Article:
TB in a box





1. Summary of your project

Tuberculosis is highly endemic in the Solomon Islands. It typically affects the lungs and can result in permanent lung damage, particularly if the diagnosis or treatment is delayed.

For people with multidrug resistance, the deadliest form of the disease, traditional culture methods take up to eight weeks and require skilled lab staff and expensive equipment. This year, a new test (Gene Xpert OMNI) will be able to detect the disease using a battery-operated cartridge system in just 30 minutes. I would like to purchase this equipment for Gizo hospital in the western province of the Solomon Islands.

2. Outline of your proposal

Outline of Project


To purchase new equipment to and train local staff of Gizo hospital to rapidly diagnose pulmonary tuberculosis, (including multidrug resistant disease) in a resource limited setting of the western province of the Solomon Islands.


The Equipment

GeneXpertTM Omni for Mycobacterium tuberculosis diagnosis by Cepheid USA


This is a true “point-of care” test that improves on the established GeneXpertTM system that has been used and recommended by the World Health Organization for the past 6 years for the diagnosis of both drug susceptible and multidrug resistant tuberculosis 1,2. The GeneXpertTM Omni does not require mains power as it operates using battery technology. The testing time has been reduced from 2 hours per test to just 30 minutes. The OMNI unit is also smaller and more portable. This allows the subject to wait for a diagnosis at the same location in which they have sort care (not at a remote testing facility).



The applicant is a staff specialist respiratory physician at St Vincent’s hospital Sydney and is the clinical lead for the tuberculosis service at the hospital. Whilst St Vincent’s hospital has an outreach program with Gizo hospital in the Solomon Islands, (with a junior medical officer rotating there each term), there is currently no existing program relating to tuberculosis or the department of respiratory medicine.


The GenExpert TM, molecular based technology has revolutionized the diagnosis of tuberculosis. Previously reliant on sputum smear microscopy followed by solid or liquid culture based techniques to determine drug susceptibility testing, the diagnosis of drug resistance would take several weeks. In addition, because of the specialized skills and high cost to perform these tests in resource limited settings such as the Solomon Islands, these traditional tests are often not performed. Consequently, the diagnosis of tuberculosis (and drug resistance) was frequently missed.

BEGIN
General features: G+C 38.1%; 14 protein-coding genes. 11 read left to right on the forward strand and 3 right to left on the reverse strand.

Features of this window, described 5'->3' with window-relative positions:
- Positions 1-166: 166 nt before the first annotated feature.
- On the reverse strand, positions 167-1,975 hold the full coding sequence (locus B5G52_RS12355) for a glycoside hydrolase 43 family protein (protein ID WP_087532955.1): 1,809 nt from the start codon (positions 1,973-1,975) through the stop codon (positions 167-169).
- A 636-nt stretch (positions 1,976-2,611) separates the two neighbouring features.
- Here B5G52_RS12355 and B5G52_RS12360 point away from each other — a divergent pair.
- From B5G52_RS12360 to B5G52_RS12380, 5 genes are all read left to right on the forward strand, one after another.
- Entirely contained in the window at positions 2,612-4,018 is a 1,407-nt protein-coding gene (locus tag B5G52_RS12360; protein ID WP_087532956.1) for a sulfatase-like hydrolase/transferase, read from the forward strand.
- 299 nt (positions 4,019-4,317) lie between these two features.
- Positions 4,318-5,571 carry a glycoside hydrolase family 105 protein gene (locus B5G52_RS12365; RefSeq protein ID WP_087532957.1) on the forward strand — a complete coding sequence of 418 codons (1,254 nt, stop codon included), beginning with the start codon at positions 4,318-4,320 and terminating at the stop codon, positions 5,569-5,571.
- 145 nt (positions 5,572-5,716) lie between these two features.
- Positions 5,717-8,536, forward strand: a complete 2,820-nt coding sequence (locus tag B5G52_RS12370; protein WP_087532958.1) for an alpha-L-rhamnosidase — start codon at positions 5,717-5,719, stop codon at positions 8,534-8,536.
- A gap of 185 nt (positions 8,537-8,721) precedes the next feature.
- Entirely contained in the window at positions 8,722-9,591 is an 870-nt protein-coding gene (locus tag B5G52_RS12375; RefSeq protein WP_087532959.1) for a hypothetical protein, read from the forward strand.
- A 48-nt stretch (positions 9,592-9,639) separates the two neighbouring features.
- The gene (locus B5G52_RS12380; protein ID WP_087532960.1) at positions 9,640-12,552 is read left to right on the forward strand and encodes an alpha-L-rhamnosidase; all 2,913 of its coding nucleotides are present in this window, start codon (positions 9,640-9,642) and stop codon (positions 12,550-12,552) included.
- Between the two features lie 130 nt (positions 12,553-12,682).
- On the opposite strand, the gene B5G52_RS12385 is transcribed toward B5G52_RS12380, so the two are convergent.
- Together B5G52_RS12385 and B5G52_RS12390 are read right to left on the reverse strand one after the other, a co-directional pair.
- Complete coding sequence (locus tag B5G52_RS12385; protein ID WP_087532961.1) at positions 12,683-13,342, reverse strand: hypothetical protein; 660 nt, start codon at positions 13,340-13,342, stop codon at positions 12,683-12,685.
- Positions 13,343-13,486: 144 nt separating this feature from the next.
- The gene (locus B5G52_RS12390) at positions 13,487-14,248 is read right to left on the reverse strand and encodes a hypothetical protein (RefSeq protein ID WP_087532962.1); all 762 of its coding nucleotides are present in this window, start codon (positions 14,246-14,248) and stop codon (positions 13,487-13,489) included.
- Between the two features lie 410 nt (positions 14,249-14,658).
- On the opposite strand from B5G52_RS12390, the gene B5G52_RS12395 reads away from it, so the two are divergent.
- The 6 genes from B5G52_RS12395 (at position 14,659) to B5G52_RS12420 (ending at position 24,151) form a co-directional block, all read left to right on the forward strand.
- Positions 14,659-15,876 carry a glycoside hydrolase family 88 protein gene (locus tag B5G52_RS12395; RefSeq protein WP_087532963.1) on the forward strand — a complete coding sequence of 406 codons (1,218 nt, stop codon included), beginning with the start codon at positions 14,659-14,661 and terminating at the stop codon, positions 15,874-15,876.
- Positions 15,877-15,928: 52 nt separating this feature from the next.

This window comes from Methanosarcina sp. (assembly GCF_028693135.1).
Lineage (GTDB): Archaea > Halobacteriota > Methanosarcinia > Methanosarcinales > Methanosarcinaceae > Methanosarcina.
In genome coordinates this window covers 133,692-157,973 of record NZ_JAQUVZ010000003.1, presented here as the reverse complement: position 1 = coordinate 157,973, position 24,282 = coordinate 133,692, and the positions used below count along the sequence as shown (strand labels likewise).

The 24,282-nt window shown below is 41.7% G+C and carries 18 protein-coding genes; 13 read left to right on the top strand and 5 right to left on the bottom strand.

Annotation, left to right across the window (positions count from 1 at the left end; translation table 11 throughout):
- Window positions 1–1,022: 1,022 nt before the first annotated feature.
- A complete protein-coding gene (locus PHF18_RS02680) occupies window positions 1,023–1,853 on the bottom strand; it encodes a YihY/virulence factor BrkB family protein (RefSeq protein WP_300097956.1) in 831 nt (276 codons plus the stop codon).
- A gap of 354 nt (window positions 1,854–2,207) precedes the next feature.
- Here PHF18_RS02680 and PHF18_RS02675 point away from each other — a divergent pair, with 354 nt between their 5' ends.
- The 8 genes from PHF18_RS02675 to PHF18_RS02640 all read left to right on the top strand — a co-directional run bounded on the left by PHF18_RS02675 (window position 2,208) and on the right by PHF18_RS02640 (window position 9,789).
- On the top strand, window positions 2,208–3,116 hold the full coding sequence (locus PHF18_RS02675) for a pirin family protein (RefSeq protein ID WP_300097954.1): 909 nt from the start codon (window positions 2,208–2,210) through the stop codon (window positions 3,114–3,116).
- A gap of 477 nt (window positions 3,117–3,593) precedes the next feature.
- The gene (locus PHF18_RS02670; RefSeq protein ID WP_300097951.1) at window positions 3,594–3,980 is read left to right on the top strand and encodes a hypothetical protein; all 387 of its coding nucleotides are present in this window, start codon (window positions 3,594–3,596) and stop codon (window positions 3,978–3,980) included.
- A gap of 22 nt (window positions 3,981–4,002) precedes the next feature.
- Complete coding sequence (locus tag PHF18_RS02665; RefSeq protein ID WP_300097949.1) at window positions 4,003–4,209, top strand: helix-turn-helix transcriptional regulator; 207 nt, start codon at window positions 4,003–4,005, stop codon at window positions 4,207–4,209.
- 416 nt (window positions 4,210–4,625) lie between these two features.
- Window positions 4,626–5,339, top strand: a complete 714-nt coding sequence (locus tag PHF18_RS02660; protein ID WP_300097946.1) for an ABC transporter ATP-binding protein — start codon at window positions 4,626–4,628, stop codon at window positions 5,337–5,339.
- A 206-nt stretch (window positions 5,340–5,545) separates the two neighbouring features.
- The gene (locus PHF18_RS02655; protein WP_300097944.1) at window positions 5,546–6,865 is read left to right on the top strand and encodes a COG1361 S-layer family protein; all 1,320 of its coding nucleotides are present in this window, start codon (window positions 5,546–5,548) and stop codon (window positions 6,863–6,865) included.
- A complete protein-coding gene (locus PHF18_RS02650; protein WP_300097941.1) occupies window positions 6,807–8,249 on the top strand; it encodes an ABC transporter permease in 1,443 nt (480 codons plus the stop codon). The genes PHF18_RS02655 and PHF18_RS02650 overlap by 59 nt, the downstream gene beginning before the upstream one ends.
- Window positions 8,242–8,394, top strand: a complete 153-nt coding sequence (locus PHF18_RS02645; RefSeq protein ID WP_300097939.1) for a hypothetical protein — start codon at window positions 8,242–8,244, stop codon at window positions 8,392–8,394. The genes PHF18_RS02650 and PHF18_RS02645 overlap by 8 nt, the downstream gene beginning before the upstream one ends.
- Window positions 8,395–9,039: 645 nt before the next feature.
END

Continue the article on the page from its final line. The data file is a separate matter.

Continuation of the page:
It seems obvious, but failure to test for drug resistance will more than likely result in failure to diagnose (and treat) the disease. Recent research suggests that delayed diagnosis of multidrug resistant tuberculosis is likely to be the reason for greater chronic respiratory sequelae of the disease, including chronic obstructive pulmonary disease 3.



Aus $5,000        GenExpert TM OMNI

Aus $3,000          (cartridges)

Aus $2,000          Training expenses to train local health care workers in Solomon Islands




Gizo hospital is situated in the capital of the western province of the Solomon Islands. The hospital has 60 beds and serves a surrounding population of approximately 70,000 people. Tuberculosis is common with an estimated incidence of 84 per 100,000 4. There were no cases of

multidrug resistant tuberculosis reported in 2014, however this may be due to a lack of diagnostic testing for the disease.



1.      Lawn SD, Nicol MP. Xpert® MTB/RIF assay: development, evaluation and implementation of a new rapid molecular diagnostic for tuberculosis and rifampicin resistance. Future microbiology. 2011 Sep;6(9):1067-82.

2.      World Health Organization. Policy statement: automated real-time nucleic acid amplification technology for rapid and simultaneous detection of tuberculosis and rifampicin resistance: Xpert MT.

3.      Byrne AL, Marais BJ, Mitnick CD, Garden FL, Lecca L, Contreras C, Yauri Y, Garcia F, Marks GB. Chronic airflow obstruction after successful treatment of multidrug-resistant tuberculosis. ERJ open research. 2017 Jul 1;3(3):00026-2017.

World Health Organization Report. Available online at; https://extranet.who.int/sree/Reports?op=Replet&name=/WHO_HQ_Reports/G2/PROD/EXT/TBCountryProfile&ISO2=sb&outtype=pdf



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